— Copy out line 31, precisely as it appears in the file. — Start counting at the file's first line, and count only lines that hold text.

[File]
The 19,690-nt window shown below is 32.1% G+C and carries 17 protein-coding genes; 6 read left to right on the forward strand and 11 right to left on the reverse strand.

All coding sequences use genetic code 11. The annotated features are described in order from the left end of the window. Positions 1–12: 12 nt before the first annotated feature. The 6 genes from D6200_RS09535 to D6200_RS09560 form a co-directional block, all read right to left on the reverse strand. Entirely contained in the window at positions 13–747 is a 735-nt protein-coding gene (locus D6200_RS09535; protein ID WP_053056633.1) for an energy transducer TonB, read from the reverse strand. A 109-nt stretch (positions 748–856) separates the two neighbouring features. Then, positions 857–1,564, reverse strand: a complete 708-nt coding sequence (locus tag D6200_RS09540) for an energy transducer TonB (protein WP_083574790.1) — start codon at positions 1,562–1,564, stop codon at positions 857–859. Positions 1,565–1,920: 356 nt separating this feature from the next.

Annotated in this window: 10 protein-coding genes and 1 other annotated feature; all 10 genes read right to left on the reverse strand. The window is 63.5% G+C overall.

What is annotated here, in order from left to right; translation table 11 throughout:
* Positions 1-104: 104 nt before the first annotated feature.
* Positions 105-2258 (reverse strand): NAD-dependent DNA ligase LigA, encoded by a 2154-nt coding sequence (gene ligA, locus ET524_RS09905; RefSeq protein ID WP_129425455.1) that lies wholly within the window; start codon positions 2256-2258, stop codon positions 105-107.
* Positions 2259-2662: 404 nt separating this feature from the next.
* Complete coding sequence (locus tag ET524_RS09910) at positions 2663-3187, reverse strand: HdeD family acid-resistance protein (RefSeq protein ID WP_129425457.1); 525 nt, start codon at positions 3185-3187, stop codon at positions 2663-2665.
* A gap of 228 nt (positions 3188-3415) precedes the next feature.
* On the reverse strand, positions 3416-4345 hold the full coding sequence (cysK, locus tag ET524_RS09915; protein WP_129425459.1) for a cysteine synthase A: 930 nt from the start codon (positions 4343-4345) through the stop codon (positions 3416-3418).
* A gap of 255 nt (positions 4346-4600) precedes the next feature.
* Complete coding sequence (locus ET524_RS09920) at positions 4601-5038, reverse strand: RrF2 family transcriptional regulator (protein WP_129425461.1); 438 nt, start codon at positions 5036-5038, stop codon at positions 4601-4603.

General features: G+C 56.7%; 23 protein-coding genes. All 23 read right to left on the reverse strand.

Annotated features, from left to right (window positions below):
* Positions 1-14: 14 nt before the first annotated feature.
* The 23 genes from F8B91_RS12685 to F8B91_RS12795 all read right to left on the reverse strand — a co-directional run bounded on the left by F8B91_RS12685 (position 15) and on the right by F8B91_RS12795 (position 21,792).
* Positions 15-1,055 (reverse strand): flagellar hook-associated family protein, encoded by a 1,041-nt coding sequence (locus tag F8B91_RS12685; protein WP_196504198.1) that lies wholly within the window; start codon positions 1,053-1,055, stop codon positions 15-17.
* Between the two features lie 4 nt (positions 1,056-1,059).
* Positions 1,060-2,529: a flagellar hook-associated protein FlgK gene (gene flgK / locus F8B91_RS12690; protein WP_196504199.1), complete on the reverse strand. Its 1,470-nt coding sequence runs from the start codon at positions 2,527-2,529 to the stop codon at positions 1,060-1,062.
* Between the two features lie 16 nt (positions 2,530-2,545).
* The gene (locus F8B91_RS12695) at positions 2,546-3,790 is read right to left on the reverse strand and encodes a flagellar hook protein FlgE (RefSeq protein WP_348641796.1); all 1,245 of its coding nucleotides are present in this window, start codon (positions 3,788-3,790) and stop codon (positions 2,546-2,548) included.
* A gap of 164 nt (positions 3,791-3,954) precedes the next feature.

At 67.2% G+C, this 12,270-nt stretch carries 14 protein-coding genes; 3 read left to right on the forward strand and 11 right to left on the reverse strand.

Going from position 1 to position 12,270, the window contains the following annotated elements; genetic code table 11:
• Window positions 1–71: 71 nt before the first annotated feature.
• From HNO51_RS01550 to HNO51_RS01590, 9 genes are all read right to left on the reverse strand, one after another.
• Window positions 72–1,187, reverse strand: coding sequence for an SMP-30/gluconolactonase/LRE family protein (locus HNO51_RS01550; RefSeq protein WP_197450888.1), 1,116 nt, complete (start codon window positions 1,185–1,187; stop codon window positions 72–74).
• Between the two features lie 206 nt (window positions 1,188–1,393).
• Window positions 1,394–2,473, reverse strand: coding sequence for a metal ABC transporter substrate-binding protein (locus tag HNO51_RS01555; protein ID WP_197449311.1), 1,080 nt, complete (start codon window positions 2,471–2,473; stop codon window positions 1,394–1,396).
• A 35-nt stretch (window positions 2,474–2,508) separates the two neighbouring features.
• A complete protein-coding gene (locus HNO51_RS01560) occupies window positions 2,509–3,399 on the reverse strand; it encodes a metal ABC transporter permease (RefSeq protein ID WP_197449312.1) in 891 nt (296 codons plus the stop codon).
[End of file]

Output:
• A complete protein-coding gene (locus HNO51_RS01560) occupies window positions 2,509–3,399 on the reverse strand; it encodes a metal ABC transporter permease (RefSeq protein ID WP_197449312.1) in 891 nt (296 codons plus the stop codon).